10. If you are feeling overwhelmed or sick for an extended period of time, do not be afraid to reach out for support from trusted practitioners, family and close friends. I honestly would not have be able to get this through this nightmarish episode without the support of my naturopath Anthia Koullouros, and intergrative GPs Dr Min Yeo and Dr Kate Norris. For all their supportive texts, emails, phone calls, consultations and words of assurance I am forever indebted. And the biggest thanks goes to my family especially my sister who flew down in a heartbeat from Qld and helped me clean up my house and contents. Having a family member or a close friend to lean on in times of need makes the battle less confronting. This whole experience shows me the power of community and reminds me to not be afraid on lean on others in times of need. If I had my time again I would definitely have reached out much sooner and not waited 2 months. My naturopath reminded me that if you are otherwise healthy, you should be able to budge a run of the mill cold in a few days. If it is not clearing after that time then it is time for support! And if things don’t shift after 1-2 consultations with trusted practitioners, then some serious consideration needs to be given to what is really going on – perhaps there is something out of left field that is causing the issue. Reaching out for support is not a sign of weakness. It is a sign that you take your physical and mental health so seriously that it is time for action.
11. We need to balance our energies among our house, our health, and our work. I had been so focused on my business for months on end that all my energies were going there and I had neglected the health of my house. Well the universe gave me a big slap on the wrists and a reminder about that! While I had cleaners coming every fortnight there is really no substitute for opening up cupboards and wardrobes every now and again and having a good clean out to keep on top of any potential issues. And to that end, the less stuff we own the better!
The purpose of this article is not to scare people or be dramatic. It is simply to share my experience in the hope that others may find it helpful and if so my ordeal was not all in vain. For those who have spotted mould in their house and don’t know what to do about it or even where to begin I hope that this article is a good start. I felt so lost and afraid when I first realised that I had a massive mould issue and that it was the cause of my and my kids’ health issues. I didn’t know who to contact to get the problem fixed as it was not something I had ever experienced before. I’d hate for others to go through that sense of panic and confusion.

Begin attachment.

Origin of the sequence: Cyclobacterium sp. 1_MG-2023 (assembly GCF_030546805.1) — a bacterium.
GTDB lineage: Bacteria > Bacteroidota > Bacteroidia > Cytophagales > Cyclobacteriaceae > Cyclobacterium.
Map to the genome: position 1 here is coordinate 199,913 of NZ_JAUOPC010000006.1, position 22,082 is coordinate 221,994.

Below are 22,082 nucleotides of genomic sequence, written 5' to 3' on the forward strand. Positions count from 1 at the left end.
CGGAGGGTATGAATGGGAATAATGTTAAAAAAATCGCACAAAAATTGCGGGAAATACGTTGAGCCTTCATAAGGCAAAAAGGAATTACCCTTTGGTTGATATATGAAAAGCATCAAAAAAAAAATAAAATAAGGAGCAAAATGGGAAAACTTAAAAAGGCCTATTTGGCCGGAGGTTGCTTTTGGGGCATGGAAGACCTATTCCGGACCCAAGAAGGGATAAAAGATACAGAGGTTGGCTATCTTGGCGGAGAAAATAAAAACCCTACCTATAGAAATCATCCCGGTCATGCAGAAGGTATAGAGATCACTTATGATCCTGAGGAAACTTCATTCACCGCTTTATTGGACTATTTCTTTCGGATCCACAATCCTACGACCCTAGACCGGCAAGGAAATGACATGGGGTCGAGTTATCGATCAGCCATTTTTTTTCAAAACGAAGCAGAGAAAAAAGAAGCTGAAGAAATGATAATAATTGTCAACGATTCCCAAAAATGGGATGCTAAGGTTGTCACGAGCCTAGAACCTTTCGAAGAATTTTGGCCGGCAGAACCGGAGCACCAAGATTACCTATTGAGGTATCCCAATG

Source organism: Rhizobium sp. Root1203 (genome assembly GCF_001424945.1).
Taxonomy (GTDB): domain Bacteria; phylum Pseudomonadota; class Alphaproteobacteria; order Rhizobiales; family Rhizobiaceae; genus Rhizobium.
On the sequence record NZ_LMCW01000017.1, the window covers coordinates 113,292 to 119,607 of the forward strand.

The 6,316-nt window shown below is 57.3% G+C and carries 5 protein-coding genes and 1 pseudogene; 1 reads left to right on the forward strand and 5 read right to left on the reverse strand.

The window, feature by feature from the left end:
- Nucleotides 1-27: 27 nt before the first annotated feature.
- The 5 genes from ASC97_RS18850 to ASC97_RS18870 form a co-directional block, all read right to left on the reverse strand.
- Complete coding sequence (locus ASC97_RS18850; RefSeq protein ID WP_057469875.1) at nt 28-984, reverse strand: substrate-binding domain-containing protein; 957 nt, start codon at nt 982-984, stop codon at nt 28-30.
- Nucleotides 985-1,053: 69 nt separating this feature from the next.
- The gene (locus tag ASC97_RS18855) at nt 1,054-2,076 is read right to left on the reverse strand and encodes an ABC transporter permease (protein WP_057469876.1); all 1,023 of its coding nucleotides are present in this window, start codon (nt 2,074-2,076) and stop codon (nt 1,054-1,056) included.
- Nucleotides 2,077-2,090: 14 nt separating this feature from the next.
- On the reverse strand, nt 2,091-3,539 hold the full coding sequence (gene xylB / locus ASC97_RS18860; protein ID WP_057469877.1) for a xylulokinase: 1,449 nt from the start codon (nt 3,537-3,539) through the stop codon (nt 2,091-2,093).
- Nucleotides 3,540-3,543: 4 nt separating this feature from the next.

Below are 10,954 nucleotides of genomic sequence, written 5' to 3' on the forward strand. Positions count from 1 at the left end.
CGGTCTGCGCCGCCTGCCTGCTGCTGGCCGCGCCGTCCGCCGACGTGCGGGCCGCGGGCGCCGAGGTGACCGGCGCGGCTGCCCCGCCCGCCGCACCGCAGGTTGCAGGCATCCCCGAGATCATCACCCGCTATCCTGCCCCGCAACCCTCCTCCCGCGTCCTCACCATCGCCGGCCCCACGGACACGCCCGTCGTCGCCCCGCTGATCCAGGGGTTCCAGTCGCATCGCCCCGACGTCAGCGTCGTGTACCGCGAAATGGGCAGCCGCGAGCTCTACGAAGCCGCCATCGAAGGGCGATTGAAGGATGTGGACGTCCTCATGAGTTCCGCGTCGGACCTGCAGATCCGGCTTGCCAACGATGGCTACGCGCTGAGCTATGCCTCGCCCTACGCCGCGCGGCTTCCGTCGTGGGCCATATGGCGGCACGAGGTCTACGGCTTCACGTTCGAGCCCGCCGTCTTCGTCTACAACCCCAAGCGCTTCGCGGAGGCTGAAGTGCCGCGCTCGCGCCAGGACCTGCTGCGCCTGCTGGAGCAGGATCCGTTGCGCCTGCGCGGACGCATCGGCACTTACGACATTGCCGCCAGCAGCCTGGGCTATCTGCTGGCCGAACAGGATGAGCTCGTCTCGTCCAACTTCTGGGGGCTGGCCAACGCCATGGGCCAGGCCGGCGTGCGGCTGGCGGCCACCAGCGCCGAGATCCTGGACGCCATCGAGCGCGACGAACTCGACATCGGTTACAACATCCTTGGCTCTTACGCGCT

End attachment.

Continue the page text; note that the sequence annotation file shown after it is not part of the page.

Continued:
If you do have mould in your house and you or a family member also suffer any upper respiratory issues then perhaps the association between the 2 is worthy of investigation. I am not insensitive to the cost of addressing mould issues but if the alternative is ill health then you really don’t have an option. It’s either “fix it or move” as my dad bluntly put it. Despite the fact that I feel financially guttered, I can rest assured that when my kids and I are at home we are breathing clean air and I have done all that I can to create a healthy and clean environment for my family.
Set out below is my list of contacts who I used. When you have a tricky mould issue like I did, sadly it is not just one or 2 people who can fix it but an army of people required to investigate, decontaminate, remediate, and sometimes rebuild a section of your house:
1. Vince Neil, Investigative Microbial Assessor, 0418 491 507
2. Scott Whitton, mould remediation consultant, 0475 959 421
3. Aquasearch, leaky pipe detection, Travis, 0417 246 749
4. Roof Tiler and Repairer, Frank Delaney, 0438 006 478
5. Comfort Zone, ventilation experts (bathroom and kitchen exhaust fans, vents, mechanical subfloor ventilation, SonAir unit), Wayne Gavson, 1300 668 202
6. There was a team of tradesmen I used eg carpenter, builder, electrician, plasterer, floor sander/polisher, painter.
7. Chris Kresser podcast “How to test your home for Mold” with Mike Schrantz
8. Natural Bedding Company, 122 Percival Road Stanmore, 02 9269 4834
9. Natural latex pillows from above company or from Eastern Suburbs Osteopathy.
10. Air purifier, Air Oasis, Julian 0419 030 103.
11. Dave Asprey’s Moldy Documentary is worth a watch for those sceptical about the link between mould and health. Ditto this website: www.survivingmold.com.
If you rent rather than own your place, obviously one solution is to simply move premises if your landlord is not going to fix the building.
To all my readers and followers, I am here if you need me and pleased to say that there is light at the end of the (mouldy) tunnel. Remember that everything is fixable. Both house and health.
P.S. Since first writing this blog in 2016 I now exclusively use and recommend Kelly Abelevan from www.buildinhbiologynsw.com.au as my building biologist of choice and for all things mould related.